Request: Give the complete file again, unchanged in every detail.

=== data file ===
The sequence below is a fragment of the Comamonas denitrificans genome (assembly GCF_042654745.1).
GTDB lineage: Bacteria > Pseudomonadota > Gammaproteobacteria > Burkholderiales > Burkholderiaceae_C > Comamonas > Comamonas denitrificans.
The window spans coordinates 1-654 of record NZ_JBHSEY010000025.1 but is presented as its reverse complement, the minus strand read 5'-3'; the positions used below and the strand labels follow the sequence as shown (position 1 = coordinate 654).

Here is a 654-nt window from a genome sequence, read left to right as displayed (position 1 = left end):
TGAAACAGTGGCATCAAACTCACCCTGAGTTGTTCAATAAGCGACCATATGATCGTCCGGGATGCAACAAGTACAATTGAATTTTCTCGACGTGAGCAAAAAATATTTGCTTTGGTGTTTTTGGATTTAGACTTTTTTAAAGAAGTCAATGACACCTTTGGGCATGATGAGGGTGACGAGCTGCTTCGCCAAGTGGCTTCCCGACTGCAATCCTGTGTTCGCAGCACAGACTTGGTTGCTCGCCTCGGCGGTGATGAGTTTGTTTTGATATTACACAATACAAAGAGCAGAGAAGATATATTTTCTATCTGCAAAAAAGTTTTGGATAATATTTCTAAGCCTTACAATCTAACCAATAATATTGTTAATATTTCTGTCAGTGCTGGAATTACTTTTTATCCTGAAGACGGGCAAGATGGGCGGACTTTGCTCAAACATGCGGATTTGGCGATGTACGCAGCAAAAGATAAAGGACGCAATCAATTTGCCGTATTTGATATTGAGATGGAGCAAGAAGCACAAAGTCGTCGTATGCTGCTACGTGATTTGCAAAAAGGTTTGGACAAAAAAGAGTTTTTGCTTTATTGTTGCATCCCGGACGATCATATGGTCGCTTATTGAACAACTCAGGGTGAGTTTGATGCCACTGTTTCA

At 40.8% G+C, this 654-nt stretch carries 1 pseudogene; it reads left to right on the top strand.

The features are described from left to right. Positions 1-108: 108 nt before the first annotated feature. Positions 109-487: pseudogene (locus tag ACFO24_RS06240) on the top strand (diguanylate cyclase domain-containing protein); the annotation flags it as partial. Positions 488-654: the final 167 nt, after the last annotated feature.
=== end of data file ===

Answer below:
The sequence below is a fragment of the Comamonas denitrificans genome (assembly GCF_042654745.1).
GTDB lineage: Bacteria > Pseudomonadota > Gammaproteobacteria > Burkholderiales > Burkholderiaceae_C > Comamonas > Comamonas denitrificans.
The window spans coordinates 1-654 of record NZ_JBHSEY010000025.1 but is presented as its reverse complement, the minus strand read 5'-3'; the positions used below and the strand labels follow the sequence as shown (position 1 = coordinate 654).

Here is a 654-nt window from a genome sequence, read left to right as displayed (position 1 = left end):
TGAAACAGTGGCATCAAACTCACCCTGAGTTGTTCAATAAGCGACCATATGATCGTCCGGGATGCAACAAGTACAATTGAATTTTCTCGACGTGAGCAAAAAATATTTGCTTTGGTGTTTTTGGATTTAGACTTTTTTAAAGAAGTCAATGACACCTTTGGGCATGATGAGGGTGACGAGCTGCTTCGCCAAGTGGCTTCCCGACTGCAATCCTGTGTTCGCAGCACAGACTTGGTTGCTCGCCTCGGCGGTGATGAGTTTGTTTTGATATTACACAATACAAAGAGCAGAGAAGATATATTTTCTATCTGCAAAAAAGTTTTGGATAATATTTCTAAGCCTTACAATCTAACCAATAATATTGTTAATATTTCTGTCAGTGCTGGAATTACTTTTTATCCTGAAGACGGGCAAGATGGGCGGACTTTGCTCAAACATGCGGATTTGGCGATGTACGCAGCAAAAGATAAAGGACGCAATCAATTTGCCGTATTTGATATTGAGATGGAGCAAGAAGCACAAAGTCGTCGTATGCTGCTACGTGATTTGCAAAAAGGTTTGGACAAAAAAGAGTTTTTGCTTTATTGTTGCATCCCGGACGATCATATGGTCGCTTATTGAACAACTCAGGGTGAGTTTGATGCCACTGTTTCA

At 40.8% G+C, this 654-nt stretch carries 1 pseudogene; it reads left to right on the top strand.

The features are described from left to right. Positions 1-108: 108 nt before the first annotated feature. Positions 109-487: pseudogene (locus tag ACFO24_RS06240) on the top strand (diguanylate cyclase domain-containing protein); the annotation flags it as partial. Positions 488-654: the final 167 nt, after the last annotated feature.